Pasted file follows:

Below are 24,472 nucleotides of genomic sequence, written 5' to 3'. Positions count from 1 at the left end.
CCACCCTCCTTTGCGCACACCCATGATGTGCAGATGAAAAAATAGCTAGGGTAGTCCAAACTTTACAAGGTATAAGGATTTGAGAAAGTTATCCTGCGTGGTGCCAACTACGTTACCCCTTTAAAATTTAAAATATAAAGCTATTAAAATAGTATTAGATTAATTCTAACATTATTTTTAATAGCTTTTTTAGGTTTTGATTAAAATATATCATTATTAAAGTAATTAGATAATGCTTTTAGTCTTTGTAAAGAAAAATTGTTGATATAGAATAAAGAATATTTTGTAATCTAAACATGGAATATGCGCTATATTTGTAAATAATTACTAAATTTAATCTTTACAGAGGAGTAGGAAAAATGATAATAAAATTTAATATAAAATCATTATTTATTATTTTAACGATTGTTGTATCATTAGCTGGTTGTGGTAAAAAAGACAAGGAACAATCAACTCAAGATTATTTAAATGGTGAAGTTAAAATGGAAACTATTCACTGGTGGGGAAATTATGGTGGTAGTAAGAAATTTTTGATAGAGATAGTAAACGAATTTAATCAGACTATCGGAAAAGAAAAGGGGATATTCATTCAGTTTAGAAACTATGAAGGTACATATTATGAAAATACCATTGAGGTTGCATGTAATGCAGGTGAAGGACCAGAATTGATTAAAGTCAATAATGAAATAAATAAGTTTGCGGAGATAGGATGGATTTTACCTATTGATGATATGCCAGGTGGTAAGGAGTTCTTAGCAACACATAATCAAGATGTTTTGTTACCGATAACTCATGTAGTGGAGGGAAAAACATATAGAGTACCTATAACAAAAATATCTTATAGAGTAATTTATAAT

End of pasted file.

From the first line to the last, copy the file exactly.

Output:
Below are 24,472 nucleotides of genomic sequence, written 5' to 3'. Positions count from 1 at the left end.
CCACCCTCCTTTGCGCACACCCATGATGTGCAGATGAAAAAATAGCTAGGGTAGTCCAAACTTTACAAGGTATAAGGATTTGAGAAAGTTATCCTGCGTGGTGCCAACTACGTTACCCCTTTAAAATTTAAAATATAAAGCTATTAAAATAGTATTAGATTAATTCTAACATTATTTTTAATAGCTTTTTTAGGTTTTGATTAAAATATATCATTATTAAAGTAATTAGATAATGCTTTTAGTCTTTGTAAAGAAAAATTGTTGATATAGAATAAAGAATATTTTGTAATCTAAACATGGAATATGCGCTATATTTGTAAATAATTACTAAATTTAATCTTTACAGAGGAGTAGGAAAAATGATAATAAAATTTAATATAAAATCATTATTTATTATTTTAACGATTGTTGTATCATTAGCTGGTTGTGGTAAAAAAGACAAGGAACAATCAACTCAAGATTATTTAAATGGTGAAGTTAAAATGGAAACTATTCACTGGTGGGGAAATTATGGTGGTAGTAAGAAATTTTTGATAGAGATAGTAAACGAATTTAATCAGACTATCGGAAAAGAAAAGGGGATATTCATTCAGTTTAGAAACTATGAAGGTACATATTATGAAAATACCATTGAGGTTGCATGTAATGCAGGTGAAGGACCAGAATTGATTAAAGTCAATAATGAAATAAATAAGTTTGCGGAGATAGGATGGATTTTACCTATTGATGATATGCCAGGTGGTAAGGAGTTCTTAGCAACACATAATCAAGATGTTTTGTTACCGATAACTCATGTAGTGGAGGGAAAAACATATAGAGTACCTATAACAAAAATATCTTATAGAGTAATTTATAAT